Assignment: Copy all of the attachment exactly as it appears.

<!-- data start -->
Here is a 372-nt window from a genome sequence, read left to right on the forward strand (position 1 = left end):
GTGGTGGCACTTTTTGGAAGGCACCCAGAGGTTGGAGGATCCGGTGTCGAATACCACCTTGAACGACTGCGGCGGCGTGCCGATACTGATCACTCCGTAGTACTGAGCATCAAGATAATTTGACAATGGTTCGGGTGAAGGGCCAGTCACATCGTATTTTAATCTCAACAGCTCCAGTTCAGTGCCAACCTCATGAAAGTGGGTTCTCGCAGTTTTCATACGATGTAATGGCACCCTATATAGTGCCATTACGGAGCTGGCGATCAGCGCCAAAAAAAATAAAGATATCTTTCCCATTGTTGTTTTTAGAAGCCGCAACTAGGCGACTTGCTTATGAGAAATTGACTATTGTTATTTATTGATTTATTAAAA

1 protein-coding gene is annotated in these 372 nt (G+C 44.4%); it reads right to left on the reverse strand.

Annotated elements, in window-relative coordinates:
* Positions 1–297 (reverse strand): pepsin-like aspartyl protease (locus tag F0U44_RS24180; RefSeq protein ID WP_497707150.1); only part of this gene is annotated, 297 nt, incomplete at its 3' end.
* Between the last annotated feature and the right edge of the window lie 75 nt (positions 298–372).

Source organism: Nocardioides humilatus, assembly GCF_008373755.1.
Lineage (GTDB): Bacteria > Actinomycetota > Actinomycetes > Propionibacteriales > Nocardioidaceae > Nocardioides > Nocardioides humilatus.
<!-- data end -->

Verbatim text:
Here is a 372-nt window from a genome sequence, read left to right on the forward strand (position 1 = left end):
GTGGTGGCACTTTTTGGAAGGCACCCAGAGGTTGGAGGATCCGGTGTCGAATACCACCTTGAACGACTGCGGCGGCGTGCCGATACTGATCACTCCGTAGTACTGAGCATCAAGATAATTTGACAATGGTTCGGGTGAAGGGCCAGTCACATCGTATTTTAATCTCAACAGCTCCAGTTCAGTGCCAACCTCATGAAAGTGGGTTCTCGCAGTTTTCATACGATGTAATGGCACCCTATATAGTGCCATTACGGAGCTGGCGATCAGCGCCAAAAAAAATAAAGATATCTTTCCCATTGTTGTTTTTAGAAGCCGCAACTAGGCGACTTGCTTATGAGAAATTGACTATTGTTATTTATTGATTTATTAAAA

1 protein-coding gene is annotated in these 372 nt (G+C 44.4%); it reads right to left on the reverse strand.

Annotated elements, in window-relative coordinates:
* Positions 1–297 (reverse strand): pepsin-like aspartyl protease (locus tag F0U44_RS24180; RefSeq protein ID WP_497707150.1); only part of this gene is annotated, 297 nt, incomplete at its 3' end.
* Between the last annotated feature and the right edge of the window lie 75 nt (positions 298–372).

Source organism: Nocardioides humilatus, assembly GCF_008373755.1.
Lineage (GTDB): Bacteria > Actinomycetota > Actinomycetes > Propionibacteriales > Nocardioidaceae > Nocardioides > Nocardioides humilatus.